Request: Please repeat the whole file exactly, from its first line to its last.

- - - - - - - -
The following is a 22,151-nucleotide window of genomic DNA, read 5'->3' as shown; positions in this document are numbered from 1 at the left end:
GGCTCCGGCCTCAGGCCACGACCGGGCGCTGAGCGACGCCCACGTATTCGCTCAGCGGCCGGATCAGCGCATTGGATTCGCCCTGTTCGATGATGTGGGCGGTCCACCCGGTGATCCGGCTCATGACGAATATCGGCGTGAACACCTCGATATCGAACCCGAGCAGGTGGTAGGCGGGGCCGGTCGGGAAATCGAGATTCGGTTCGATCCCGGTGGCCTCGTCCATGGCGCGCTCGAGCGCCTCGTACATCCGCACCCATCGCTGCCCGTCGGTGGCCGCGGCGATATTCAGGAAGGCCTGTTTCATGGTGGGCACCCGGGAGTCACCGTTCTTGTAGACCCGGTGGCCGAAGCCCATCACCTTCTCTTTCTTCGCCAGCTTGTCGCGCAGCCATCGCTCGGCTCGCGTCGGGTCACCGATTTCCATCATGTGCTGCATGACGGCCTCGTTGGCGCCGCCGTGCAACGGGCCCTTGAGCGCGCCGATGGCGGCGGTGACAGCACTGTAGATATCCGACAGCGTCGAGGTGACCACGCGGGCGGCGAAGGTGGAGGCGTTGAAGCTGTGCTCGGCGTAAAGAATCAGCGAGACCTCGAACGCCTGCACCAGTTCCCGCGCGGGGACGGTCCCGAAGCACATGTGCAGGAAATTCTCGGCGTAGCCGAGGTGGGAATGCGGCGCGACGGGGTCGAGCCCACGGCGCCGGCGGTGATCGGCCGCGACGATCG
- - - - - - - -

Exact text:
The following is a 22,151-nucleotide window of genomic DNA, read 5'->3' as shown; positions in this document are numbered from 1 at the left end:
GGCTCCGGCCTCAGGCCACGACCGGGCGCTGAGCGACGCCCACGTATTCGCTCAGCGGCCGGATCAGCGCATTGGATTCGCCCTGTTCGATGATGTGGGCGGTCCACCCGGTGATCCGGCTCATGACGAATATCGGCGTGAACACCTCGATATCGAACCCGAGCAGGTGGTAGGCGGGGCCGGTCGGGAAATCGAGATTCGGTTCGATCCCGGTGGCCTCGTCCATGGCGCGCTCGAGCGCCTCGTACATCCGCACCCATCGCTGCCCGTCGGTGGCCGCGGCGATATTCAGGAAGGCCTGTTTCATGGTGGGCACCCGGGAGTCACCGTTCTTGTAGACCCGGTGGCCGAAGCCCATCACCTTCTCTTTCTTCGCCAGCTTGTCGCGCAGCCATCGCTCGGCTCGCGTCGGGTCACCGATTTCCATCATGTGCTGCATGACGGCCTCGTTGGCGCCGCCGTGCAACGGGCCCTTGAGCGCGCCGATGGCGGCGGTGACAGCACTGTAGATATCCGACAGCGTCGAGGTGACCACGCGGGCGGCGAAGGTGGAGGCGTTGAAGCTGTGCTCGGCGTAAAGAATCAGCGAGACCTCGAACGCCTGCACCAGTTCCCGCGCGGGGACGGTCCCGAAGCACATGTGCAGGAAATTCTCGGCGTAGCCGAGGTGGGAATGCGGCGCGACGGGGTCGAGCCCACGGCGCCGGCGGTGATCGGCCGCGACGATCG